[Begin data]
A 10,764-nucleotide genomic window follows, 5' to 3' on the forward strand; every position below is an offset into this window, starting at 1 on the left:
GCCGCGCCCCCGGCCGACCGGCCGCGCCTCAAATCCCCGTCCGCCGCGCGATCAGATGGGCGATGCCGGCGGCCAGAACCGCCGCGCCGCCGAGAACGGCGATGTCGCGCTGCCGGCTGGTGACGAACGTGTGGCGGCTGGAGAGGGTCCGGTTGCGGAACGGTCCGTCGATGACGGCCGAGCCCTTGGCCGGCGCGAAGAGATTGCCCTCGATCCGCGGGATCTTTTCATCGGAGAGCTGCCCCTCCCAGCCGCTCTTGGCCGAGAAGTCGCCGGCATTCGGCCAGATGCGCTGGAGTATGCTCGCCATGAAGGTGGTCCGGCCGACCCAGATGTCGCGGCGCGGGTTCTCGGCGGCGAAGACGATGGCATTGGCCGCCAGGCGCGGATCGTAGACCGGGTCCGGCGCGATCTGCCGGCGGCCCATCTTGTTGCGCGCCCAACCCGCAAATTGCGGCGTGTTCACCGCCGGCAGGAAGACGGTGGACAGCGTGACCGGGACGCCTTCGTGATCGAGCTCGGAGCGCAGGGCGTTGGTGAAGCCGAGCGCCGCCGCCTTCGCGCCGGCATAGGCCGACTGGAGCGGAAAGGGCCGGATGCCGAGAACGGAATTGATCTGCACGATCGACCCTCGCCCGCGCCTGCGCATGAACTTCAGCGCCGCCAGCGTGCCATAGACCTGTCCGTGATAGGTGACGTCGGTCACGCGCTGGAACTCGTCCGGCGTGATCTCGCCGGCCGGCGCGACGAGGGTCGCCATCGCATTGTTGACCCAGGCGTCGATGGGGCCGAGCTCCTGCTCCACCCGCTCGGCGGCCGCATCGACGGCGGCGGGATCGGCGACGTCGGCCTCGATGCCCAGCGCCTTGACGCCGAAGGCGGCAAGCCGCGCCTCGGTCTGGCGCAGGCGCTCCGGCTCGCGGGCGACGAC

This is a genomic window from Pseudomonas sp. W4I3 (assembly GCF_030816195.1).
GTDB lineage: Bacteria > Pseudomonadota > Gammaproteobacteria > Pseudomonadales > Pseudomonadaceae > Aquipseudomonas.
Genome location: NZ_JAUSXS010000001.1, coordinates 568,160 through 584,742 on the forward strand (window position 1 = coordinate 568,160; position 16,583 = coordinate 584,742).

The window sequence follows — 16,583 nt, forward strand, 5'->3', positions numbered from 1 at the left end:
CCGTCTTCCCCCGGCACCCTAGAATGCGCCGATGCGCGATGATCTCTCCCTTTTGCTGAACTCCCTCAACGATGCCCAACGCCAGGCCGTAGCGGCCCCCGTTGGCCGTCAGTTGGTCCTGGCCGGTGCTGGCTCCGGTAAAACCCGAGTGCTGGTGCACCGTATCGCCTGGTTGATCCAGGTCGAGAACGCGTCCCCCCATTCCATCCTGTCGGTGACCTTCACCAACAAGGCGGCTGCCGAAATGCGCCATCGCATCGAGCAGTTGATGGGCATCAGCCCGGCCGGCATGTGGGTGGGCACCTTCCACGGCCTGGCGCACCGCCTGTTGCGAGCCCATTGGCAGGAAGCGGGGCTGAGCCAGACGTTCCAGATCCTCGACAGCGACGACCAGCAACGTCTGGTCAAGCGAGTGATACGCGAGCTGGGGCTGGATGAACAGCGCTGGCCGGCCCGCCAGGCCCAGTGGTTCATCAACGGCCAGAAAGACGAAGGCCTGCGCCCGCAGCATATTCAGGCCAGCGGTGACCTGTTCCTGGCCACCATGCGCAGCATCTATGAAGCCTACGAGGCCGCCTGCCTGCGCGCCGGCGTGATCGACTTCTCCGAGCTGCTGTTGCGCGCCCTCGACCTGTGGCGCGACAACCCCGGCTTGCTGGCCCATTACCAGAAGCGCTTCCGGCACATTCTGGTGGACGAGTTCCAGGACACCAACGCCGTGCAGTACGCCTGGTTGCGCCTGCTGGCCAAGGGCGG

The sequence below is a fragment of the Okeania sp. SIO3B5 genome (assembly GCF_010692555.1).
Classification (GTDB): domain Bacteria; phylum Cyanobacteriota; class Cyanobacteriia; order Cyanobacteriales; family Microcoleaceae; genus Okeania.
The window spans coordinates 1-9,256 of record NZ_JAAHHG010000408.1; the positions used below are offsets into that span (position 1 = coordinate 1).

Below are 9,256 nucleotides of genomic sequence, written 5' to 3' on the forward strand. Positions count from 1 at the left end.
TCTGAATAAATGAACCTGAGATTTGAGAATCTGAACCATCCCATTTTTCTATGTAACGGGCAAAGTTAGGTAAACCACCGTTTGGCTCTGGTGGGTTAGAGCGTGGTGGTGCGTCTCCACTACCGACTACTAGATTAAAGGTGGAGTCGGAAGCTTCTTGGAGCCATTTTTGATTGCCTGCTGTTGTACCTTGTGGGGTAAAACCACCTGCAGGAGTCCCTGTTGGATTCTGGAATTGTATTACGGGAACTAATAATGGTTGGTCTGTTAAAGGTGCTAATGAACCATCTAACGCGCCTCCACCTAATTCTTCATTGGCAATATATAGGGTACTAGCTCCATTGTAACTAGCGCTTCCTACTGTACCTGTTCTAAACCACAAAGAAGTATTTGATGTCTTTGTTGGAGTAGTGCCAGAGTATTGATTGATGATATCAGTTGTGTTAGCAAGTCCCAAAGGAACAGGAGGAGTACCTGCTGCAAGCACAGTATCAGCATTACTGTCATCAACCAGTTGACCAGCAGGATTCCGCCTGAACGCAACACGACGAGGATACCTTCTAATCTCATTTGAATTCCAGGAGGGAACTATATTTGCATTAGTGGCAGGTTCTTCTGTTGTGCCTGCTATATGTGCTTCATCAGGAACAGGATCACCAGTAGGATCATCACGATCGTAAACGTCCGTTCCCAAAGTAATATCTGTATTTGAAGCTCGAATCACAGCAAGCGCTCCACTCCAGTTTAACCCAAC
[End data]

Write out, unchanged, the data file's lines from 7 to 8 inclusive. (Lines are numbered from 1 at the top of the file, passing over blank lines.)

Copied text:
CCGTCTTCCCCCGGCACCCTAGAATGCGCCGATGCGCGATGATCTCTCCCTTTTGCTGAACTCCCTCAACGATGCCCAACGCCAGGCCGTAGCGGCCCCCGTTGGCCGTCAGTTGGTCCTGGCCGGTGCTGGCTCCGGTAAAACCCGAGTGCTGGTGCACCGTATCGCCTGGTTGATCCAGGTCGAGAACGCGTCCCCCCATTCCATCCTGTCGGTGACCTTCACCAACAAGGCGGCTGCCGAAATGCGCCATCGCATCGAGCAGTTGATGGGCATCAGCCCGGCCGGCATGTGGGTGGGCACCTTCCACGGCCTGGCGCACCGCCTGTTGCGAGCCCATTGGCAGGAAGCGGGGCTGAGCCAGACGTTCCAGATCCTCGACAGCGACGACCAGCAACGTCTGGTCAAGCGAGTGATACGCGAGCTGGGGCTGGATGAACAGCGCTGGCCGGCCCGCCAGGCCCAGTGGTTCATCAACGGCCAGAAAGACGAAGGCCTGCGCCCGCAGCATATTCAGGCCAGCGGTGACCTGTTCCTGGCCACCATGCGCAGCATCTATGAAGCCTACGAGGCCGCCTGCCTGCGCGCCGGCGTGATCGACTTCTCCGAGCTGCTGTTGCGCGCCCTCGACCTGTGGCGCGACAACCCCGGCTTGCTGGCCCATTACCAGAAGCGCTTCCGGCACATTCTGGTGGACGAGTTCCAGGACACCAACGCCGTGCAGTACGCCTGGTTGCGCCTGCTGGCCAAGGGCGG

The sequence below is a fragment of the Okeania sp. SIO3B5 genome (assembly GCF_010692555.1).